A Wind Chill Advisory has been issued from midnight tonight through noon on Monday. Wind chill values of -20F are possible during the period.
Saturday, December 30, 2017
Friday, December 29, 2017
The information below is shared from the Centers for Disease Control. Find this information, and more, at: https://www.cdc.gov/disasters/winter/duringstorm/outdoorsafety.html
Dress Warmly and Stay Dry
- a hat
- a scarf or knit mask to cover face and mouth
- sleeves that are snug at the wrist
- mittens (they are warmer than gloves)
- water-resistant coat and boots
- several layers of loose-fitting clothing
- Inner Layer: Wear fabrics that will hold more body heat and don’t absorb moisture. Wool, silk, or polypropylene will hold more body heat than cotton.
- Insulation Layer: An insulation layer will help you retain heat by trapping air close to your body. Natural fibers, like wool or goose down, or a classic fleece work best.
- Outer Layer: The outermost layer helps protect you from wind, rain, and snow. It should be tightly woven, and preferably water and wind resistant, to reduce loss of body heat.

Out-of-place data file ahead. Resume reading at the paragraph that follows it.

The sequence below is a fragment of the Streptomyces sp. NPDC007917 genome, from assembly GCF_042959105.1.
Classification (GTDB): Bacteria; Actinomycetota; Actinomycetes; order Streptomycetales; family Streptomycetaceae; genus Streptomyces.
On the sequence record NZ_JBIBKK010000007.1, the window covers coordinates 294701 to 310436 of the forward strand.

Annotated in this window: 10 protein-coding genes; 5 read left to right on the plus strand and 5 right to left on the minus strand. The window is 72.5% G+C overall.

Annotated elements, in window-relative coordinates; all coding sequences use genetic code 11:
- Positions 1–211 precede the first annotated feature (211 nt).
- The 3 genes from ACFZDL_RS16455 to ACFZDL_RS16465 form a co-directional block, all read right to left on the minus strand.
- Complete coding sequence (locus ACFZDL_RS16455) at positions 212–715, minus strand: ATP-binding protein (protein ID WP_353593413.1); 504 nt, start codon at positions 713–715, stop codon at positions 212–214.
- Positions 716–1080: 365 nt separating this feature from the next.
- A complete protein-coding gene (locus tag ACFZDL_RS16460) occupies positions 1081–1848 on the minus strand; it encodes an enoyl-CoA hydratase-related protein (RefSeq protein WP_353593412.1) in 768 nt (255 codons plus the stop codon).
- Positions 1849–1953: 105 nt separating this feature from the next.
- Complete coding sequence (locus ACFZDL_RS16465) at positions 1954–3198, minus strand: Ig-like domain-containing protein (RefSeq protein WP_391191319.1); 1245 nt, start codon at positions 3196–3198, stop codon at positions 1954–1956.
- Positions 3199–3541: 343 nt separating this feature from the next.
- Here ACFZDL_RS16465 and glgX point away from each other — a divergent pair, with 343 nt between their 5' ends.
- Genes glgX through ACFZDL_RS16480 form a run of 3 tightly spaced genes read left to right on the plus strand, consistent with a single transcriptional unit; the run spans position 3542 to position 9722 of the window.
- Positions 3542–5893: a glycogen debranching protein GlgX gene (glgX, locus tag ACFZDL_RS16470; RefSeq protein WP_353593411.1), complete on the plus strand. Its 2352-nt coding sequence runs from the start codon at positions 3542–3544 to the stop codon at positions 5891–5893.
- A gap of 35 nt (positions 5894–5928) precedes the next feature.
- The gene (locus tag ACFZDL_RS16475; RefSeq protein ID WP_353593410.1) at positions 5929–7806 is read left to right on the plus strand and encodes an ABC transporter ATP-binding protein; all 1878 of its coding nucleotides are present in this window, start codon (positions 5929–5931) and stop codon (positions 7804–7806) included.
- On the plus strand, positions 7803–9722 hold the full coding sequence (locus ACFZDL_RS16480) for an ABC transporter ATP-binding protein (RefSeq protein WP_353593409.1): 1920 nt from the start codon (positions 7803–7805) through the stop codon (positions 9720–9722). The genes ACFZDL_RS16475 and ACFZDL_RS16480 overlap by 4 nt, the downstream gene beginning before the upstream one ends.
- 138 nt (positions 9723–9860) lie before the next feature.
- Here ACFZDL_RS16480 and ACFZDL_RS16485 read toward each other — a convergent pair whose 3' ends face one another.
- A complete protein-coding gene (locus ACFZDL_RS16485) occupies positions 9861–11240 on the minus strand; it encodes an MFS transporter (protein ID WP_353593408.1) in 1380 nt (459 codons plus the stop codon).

- Stay dry—wet clothing chills the body rapidly.
- Excess perspiration will increase heat loss, so remove extra layers of clothing whenever you feel too warm.
- Also, avoid getting gasoline or alcohol on your skin while de-icing and fueling your car or using a snow blower. These materials in contact with the skin greatly increase heat loss from the body.
- Do not ignore shivering. It’s an important first sign that the body is losing heat. Persistent shivering is a signal to return indoors.
Avoid Frostbite and Hypothermia
Tuesday, December 26, 2017
A Wind Chill Advisory has been issued for the overnight into Wednesday morning, with wind chills of -10F to -20F creating dangerous conditions for folks who might be outdoors for an extended period.
Avoid prolonged exposure of bare skin, dress in layers, and be prepared with extra clothes and blankets if you need to travel during this period.